The fifth symphony,his most famous and probably the easiest to listen to is a very good example:this music probably saved the composer from the Gulag and helped him to regain Stalins approval,but it still didn't stop the Russian public from hearing beyond the official description of what it represents:religion and praying were against the party line in the 1930's when it was first performed-millions had already been arrested and even executed,yet the third movement in particular contains clear motives which recall the Russian Orthodox Panichida,or requiem mass.The audience reportedly openly wept at the premier of this work which is probably unequalled in its emotional intensity among all the composers music.Even though it is performed by a well-known US orchestra, the hour long video analysis performance of this symphony by Michael Tillson Thomas is well worth watching and is available free on line.
Back to top
View user's profile Send private message Send e-mail
Sashadroogie



Joined: 17 Apr 2007
Posts: 11061
Location: Moskva, The Workers' Paradise

PostPosted: Mon Sep 17, 2012 6:28 pm    Post subject: Reply with quote

Certainly is. Thanks again, Maruss!

I have not yet read 'Testament', but have read Solomom Volkov's 'Shostakovich and Stalin'. Whatever about academic solidity, it makes for gripping reading. As does his 'The Magical Chorus'. I have another book, 'The New Shostakovich', by Ian MacDonald, waiting patiently on my bookshelf. Will probably get stuck into it next, so inspired am I now.

Also, the DVD 'Shostakovich against Stalin: The War Symphonies' is well worth a look, despite the grainy, cheapy video quality in spots.

http://www.youtube.com/watch?v=HCUxv7YHEgU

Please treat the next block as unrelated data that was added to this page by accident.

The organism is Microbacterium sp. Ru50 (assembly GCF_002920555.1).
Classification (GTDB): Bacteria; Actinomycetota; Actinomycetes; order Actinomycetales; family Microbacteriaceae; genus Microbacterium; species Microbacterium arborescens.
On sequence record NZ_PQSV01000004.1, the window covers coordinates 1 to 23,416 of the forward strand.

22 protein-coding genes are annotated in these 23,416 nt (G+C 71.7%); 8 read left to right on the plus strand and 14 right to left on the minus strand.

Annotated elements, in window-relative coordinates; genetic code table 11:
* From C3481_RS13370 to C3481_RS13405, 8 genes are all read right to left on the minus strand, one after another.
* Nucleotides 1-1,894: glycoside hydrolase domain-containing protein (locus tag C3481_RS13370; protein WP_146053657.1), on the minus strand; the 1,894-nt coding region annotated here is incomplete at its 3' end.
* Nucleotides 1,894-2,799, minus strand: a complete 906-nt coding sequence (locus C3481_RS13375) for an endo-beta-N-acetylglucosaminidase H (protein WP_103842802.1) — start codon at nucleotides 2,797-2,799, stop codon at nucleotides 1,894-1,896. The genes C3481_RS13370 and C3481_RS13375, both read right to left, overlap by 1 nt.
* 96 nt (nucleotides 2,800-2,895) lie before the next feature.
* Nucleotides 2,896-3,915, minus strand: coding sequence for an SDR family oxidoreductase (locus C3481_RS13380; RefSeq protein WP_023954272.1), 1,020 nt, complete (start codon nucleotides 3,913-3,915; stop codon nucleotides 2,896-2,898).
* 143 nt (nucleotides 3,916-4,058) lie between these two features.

Back to top
View user's profile Send private message
maruss



Joined: 18 Mar 2003
Posts: 1144
Location: Cyprus

PostPosted: Mon Sep 17, 2012 8:37 pm    Post subject: Read it Sasha! Reply with quote

The late Ian Macdonalds revised version of his book on Shostakovitch and his music is a must read and contains some additional chapters with links to George Orwell and 1984 etc.
As for the DVD with Valery Gergiev,there are some fascinating interviews in it,including Shostakovitch daughter Galina.
There has been so much speculation about the real meaning of this composers music since the end of the Soviet era and it is still going on,but many people find his music very compelling and in recent years it has been much more frequently performed outside Russia than before,even if it is often sombre and even morbid at times.
The most famous of his quartets is probably the 8th which conductor Rudolf Barshai has also orchestrated.Officially he dedicated it to the 'victims of war and fascism' and it was written after he visited the ruined city of Dresden in the early post war years.But delve into it more deeply and you discover not only the musical signature DsCh which represents his name but will also learn that he was forced to join the Communist party at this time,something which filled him wit